BEST IN CLASS: AN INVESTIGATION OF THE RELATIONSHIP BETWEEN TEACHER QUALITY INDICATORS AND STUDENT PERFORMANCE IN NORTH CAROLINA Public Deposited

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  • March 22, 2019
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  • SINQUEFIELD, JASON
    • Affiliation: School of Education, Educational Leadership Graduate Program
Abstract
  • The purpose of this study was to investigate the relationship between North Carolina’s common teacher quality indicators and student performance. To that end, this study sought to determine in what way North Carolina’s teacher quality indicators significantly predicted student growth as measured by EVAAS scores, as well as the profile of the North Carolina teacher whose students exceeded expected growth. Spence’s (1974) Signal Theory was used to explain the dissonance between what is used by educators (i.e. years of experience, master’s degree, and North Carolina Teacher Evaluation Rubric rating) and the state (EVAAS status) to demonstrate high quality teaching. The study used secondary data sets containing North Carolina teacher quality and school and teacher demographic data furnished by local, state, and national agencies for the 2010-2011 through 2013-2014 school years, totaling more than 101,000 teacher observations. Multiple regression analyses were run to investigate relationships using teacher and school variables and informed answers pertaining to the research questions of the study. A number of controls for teacher, school, and district effects were included in regression models. Results showed a significant positive relationship for teacher years of experience and North Carolina Teacher Evaluation Rubric ratings with EVAAS scores. Higher school non-White populations consistently yielded a significant negative relationship with EVAAS scores. Lastly, teachers who were White, male, had higher North Carolina Teacher Evaluation Rubric ratings, and taught at non-Title 1 schools with smaller minority student populations were found to have the highest probability of exceeding expected growth. In addition to connecting North Carolina to existing research on the efficacy of teacher quality indicators in predicting student performance, this study also offers information to educational leaders and policy makers interested in improving teacher recruitment, compensation, and retention strategies. However, this study also raises concerns on the existing system of teacher evaluation in North Carolina, as the comprehensive models used explained no more than five percent of the variation in EVAAS scores. Similarly, demographic characteristics of teachers and schools had a significant impact on student performance that will require further research and investigation in order to improve the explanatory power of the findings presented.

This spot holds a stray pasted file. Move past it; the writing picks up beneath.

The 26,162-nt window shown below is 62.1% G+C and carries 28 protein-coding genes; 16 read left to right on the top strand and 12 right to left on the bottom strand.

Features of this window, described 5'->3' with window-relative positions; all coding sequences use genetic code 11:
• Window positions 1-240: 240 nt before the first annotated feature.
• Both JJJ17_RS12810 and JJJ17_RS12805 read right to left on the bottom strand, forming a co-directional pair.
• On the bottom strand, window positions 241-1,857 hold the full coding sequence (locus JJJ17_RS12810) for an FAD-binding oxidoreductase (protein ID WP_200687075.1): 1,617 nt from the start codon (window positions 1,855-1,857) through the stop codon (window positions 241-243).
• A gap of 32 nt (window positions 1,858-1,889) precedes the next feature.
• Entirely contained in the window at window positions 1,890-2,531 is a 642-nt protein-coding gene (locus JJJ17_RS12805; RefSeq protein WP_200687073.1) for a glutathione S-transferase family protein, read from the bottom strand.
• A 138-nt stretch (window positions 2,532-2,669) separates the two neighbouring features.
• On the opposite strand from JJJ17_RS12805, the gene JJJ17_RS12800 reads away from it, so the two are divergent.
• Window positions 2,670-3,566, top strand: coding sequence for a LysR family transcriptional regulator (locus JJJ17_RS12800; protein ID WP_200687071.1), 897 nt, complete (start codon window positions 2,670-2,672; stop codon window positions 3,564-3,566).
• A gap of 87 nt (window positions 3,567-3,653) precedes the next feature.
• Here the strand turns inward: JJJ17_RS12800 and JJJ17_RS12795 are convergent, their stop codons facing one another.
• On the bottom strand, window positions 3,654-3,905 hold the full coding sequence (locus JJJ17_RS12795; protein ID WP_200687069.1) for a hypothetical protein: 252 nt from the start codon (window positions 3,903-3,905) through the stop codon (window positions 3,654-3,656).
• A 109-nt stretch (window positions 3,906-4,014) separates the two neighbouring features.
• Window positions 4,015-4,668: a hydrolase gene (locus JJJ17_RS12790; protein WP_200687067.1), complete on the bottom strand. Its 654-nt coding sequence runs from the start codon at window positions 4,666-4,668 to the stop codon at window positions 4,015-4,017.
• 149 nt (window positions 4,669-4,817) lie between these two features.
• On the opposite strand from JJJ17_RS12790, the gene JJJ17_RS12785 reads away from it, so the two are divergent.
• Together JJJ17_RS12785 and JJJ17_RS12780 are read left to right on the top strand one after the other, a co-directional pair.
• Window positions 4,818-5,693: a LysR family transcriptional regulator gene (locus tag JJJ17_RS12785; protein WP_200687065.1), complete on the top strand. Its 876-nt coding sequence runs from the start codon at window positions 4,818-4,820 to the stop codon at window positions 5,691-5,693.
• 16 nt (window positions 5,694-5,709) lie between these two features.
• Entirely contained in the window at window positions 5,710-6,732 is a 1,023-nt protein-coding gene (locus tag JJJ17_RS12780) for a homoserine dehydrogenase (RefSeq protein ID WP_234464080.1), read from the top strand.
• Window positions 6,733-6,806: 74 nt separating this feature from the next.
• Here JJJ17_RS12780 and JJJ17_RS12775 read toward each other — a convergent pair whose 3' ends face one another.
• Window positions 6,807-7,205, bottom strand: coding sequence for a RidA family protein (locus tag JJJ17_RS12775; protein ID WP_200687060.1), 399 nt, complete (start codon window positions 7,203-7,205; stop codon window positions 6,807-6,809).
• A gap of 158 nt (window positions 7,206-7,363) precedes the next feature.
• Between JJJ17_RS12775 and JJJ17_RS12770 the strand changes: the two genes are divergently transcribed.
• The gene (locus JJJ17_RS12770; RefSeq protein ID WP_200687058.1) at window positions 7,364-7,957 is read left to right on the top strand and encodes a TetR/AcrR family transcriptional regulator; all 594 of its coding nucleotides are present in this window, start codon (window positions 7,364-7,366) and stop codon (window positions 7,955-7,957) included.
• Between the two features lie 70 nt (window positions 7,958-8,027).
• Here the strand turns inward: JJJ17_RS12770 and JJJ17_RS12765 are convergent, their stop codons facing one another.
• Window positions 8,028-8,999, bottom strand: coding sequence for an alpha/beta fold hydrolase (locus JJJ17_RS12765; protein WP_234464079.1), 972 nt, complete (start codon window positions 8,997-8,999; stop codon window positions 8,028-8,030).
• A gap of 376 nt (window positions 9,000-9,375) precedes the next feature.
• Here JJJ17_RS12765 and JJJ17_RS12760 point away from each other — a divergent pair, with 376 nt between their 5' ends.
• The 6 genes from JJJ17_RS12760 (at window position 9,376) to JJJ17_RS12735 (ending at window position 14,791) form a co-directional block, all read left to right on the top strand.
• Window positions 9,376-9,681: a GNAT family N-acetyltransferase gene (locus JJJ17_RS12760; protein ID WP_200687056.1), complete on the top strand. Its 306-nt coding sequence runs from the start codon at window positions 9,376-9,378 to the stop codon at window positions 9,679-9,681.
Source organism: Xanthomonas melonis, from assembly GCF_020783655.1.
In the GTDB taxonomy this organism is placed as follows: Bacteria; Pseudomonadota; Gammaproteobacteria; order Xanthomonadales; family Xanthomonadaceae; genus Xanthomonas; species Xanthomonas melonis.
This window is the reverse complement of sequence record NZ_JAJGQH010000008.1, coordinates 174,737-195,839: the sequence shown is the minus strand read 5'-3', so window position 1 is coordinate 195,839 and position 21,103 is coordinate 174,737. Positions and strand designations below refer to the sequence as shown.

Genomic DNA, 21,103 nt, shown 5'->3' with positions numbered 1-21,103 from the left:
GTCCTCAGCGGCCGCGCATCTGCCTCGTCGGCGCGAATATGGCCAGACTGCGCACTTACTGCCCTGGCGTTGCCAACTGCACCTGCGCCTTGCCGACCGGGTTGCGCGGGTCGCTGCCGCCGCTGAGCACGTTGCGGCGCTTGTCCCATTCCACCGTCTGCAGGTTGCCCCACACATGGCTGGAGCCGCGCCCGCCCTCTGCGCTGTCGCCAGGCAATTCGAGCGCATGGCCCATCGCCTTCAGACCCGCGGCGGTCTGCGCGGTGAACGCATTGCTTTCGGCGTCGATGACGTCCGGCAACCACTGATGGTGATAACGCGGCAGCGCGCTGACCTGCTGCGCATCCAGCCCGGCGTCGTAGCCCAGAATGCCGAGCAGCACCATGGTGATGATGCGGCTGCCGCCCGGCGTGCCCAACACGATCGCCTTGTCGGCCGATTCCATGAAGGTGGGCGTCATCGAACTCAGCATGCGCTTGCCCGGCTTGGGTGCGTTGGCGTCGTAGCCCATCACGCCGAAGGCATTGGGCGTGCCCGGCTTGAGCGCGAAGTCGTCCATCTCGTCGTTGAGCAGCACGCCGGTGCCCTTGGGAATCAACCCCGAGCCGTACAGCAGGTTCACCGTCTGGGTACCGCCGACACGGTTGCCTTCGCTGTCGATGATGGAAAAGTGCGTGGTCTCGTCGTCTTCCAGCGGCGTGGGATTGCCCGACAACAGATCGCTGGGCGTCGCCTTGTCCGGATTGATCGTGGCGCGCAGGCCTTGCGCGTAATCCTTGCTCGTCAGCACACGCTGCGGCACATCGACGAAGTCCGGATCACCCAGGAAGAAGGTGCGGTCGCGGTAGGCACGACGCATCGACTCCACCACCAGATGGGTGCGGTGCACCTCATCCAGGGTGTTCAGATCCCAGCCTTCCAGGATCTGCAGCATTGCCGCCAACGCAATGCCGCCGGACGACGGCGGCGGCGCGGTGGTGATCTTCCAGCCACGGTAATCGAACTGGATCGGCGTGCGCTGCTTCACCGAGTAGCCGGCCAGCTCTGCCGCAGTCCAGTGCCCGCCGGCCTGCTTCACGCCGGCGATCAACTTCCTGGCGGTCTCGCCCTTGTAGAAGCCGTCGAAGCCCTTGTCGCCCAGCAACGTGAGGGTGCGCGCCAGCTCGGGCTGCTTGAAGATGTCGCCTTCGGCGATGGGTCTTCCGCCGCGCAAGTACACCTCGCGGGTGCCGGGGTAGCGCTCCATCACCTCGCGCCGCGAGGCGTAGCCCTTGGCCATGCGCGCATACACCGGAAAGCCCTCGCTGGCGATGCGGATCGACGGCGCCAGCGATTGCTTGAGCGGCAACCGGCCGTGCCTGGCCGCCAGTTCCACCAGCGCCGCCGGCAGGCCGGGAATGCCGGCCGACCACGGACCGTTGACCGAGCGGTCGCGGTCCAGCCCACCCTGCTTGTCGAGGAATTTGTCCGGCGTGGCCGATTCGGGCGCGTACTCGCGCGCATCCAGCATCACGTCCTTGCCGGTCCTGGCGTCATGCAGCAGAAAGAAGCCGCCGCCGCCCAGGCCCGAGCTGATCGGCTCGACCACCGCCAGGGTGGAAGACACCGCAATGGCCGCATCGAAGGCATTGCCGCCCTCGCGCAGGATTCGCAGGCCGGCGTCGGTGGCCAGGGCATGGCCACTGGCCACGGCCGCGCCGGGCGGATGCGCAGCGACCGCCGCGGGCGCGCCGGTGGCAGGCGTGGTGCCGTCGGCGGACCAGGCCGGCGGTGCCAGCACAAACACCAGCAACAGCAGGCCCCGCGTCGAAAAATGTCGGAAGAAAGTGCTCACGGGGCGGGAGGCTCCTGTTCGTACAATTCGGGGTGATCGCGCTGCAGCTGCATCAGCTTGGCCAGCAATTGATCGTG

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Advisor
  • SCOTT, CHRISTOPHER
  • GIBBS, BRIAN
  • HOUCK, ERIC
  • THOMPSON-DORSEY, DANA
  • BROWN, KATHLEEN
Degree granting institution
  • University of North Carolina at Chapel Hill
Graduation year
  • 2018
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